What’s worse than being exploited? Not being exploited

Africa desperately needs Western help in the form of schools, clinics and sweatshops, says Nicholas Kristof of the New York Times.

Even though many people despise sweatshops, the poor see them as opportunities; therefore, anyone who cares about fighting poverty should campaign in favour of sweatshops and demand that companies set up factories in Africa, says Kristof:

  • Namibia was supposed to be a pioneer in Africa's garment industry, because it's stable, pleasant and safe, and its government has tried hard to entice foreign investors.

  • But the biggest factory, Ramatex Textile Factory – a Malaysian investment – only employs 6,000 people; owners are losing money and will pull out.

  • The problem is that it's costly to manufacture in Africa; the headaches across much of the continent include red tape, corruption, political instability, unreliable electricity and ports and an inexperienced labour force that leads to low productivity and quality.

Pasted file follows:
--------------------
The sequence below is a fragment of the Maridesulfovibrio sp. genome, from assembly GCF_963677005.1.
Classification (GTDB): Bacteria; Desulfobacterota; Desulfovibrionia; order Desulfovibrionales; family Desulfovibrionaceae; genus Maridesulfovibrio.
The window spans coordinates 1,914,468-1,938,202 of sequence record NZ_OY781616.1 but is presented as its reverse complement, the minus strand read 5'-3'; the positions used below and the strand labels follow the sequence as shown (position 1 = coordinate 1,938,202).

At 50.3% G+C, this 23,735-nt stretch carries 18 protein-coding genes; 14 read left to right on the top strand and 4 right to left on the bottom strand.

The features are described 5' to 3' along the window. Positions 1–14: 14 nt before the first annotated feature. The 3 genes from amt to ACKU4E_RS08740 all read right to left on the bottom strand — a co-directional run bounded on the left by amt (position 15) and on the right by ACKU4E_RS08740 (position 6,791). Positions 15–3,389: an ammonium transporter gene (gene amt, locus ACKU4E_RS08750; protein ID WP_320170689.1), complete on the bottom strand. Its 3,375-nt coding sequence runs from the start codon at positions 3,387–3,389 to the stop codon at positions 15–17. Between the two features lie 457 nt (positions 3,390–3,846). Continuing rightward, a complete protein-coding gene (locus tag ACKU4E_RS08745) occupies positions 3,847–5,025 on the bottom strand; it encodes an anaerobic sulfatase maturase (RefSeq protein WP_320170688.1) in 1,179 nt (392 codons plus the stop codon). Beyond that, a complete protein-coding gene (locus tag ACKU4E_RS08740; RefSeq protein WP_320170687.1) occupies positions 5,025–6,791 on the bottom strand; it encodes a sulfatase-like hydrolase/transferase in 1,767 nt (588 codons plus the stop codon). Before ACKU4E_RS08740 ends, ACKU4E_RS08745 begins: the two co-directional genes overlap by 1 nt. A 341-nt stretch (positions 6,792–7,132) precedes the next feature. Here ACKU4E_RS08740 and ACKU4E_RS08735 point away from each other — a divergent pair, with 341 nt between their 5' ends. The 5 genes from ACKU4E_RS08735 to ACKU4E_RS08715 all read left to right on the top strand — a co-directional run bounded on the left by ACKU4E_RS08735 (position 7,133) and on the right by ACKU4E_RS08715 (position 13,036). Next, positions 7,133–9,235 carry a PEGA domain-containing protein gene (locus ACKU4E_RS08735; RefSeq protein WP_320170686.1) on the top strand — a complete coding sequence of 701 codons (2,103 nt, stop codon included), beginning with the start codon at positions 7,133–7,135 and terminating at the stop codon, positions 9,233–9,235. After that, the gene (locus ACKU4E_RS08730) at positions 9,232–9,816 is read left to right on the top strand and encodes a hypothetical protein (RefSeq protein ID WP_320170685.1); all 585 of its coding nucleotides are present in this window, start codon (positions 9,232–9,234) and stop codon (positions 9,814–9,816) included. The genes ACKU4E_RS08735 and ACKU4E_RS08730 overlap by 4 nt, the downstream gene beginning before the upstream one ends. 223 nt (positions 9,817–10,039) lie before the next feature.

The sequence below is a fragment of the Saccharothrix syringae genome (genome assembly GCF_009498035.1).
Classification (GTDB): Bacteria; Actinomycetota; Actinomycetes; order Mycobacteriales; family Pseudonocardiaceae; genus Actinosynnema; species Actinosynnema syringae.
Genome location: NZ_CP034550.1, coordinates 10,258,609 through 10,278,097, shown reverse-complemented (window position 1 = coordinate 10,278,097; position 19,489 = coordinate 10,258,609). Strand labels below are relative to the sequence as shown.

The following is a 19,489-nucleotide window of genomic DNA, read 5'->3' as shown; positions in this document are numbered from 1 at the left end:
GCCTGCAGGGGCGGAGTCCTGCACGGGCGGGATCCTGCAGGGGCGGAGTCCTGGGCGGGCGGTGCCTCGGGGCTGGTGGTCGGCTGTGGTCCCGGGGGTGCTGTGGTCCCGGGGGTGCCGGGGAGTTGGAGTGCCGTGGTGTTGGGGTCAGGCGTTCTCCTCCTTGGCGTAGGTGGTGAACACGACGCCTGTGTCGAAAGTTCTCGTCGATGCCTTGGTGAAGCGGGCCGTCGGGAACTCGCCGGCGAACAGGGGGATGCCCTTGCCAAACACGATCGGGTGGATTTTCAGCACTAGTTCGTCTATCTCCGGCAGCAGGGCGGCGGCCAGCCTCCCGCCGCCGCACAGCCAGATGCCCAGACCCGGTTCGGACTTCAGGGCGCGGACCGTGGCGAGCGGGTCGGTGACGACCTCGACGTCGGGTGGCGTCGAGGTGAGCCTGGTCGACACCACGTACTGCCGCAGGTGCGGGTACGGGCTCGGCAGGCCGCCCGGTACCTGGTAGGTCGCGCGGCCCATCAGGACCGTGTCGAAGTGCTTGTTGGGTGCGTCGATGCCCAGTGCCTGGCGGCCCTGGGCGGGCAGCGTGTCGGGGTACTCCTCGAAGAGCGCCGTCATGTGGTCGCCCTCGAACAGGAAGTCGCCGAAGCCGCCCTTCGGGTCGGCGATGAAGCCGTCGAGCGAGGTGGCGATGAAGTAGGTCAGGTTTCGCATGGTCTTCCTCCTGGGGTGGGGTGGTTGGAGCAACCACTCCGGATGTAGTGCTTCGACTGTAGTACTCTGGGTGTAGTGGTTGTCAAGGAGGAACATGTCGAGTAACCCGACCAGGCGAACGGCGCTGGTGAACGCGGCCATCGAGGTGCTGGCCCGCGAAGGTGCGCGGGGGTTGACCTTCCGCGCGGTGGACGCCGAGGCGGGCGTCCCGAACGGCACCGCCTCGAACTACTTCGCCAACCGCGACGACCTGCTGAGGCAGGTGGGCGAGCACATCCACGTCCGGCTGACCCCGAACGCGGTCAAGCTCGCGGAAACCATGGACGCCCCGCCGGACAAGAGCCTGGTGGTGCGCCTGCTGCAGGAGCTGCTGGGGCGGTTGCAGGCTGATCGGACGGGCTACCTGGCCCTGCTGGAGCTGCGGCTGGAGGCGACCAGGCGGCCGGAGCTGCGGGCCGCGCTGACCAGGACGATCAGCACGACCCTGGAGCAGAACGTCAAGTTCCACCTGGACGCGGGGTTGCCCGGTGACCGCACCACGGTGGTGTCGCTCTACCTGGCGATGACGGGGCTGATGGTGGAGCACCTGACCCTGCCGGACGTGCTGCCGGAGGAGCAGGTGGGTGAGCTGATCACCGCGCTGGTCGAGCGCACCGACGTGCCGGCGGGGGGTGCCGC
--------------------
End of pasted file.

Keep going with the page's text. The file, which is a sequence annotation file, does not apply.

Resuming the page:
• It already isn't profitable to pay respectable salaries, and so this pressure to raise them becomes one more reason to avoid Africa altogether.

  • When Western companies do pay above-market wages, in places like Cambodia, local managers extort huge bribes in exchange for jobs; the workers never see the benefit.

    One of the best U.S. initiatives in Africa is the African Growth and Opportunity Act which allows duty-free imports from Africa – and thus has stimulated manufacturing there; but for continued success, one push needs to come from Africa itself: a crackdown on corruption and red tape, says Kristof.

    Source: Nicholas D. Kristof, In Praise of the Maligned Sweatshop, New York Times, June 6, 2006.

    For text (subscription required): http://select.nytimes.com/2006/06/06/opinion/06kristof.html

    For more on Trade: http://www.ncpa.org/pd/trade/trade.html

    FMF Policy Bulletin/ 20 June 2006
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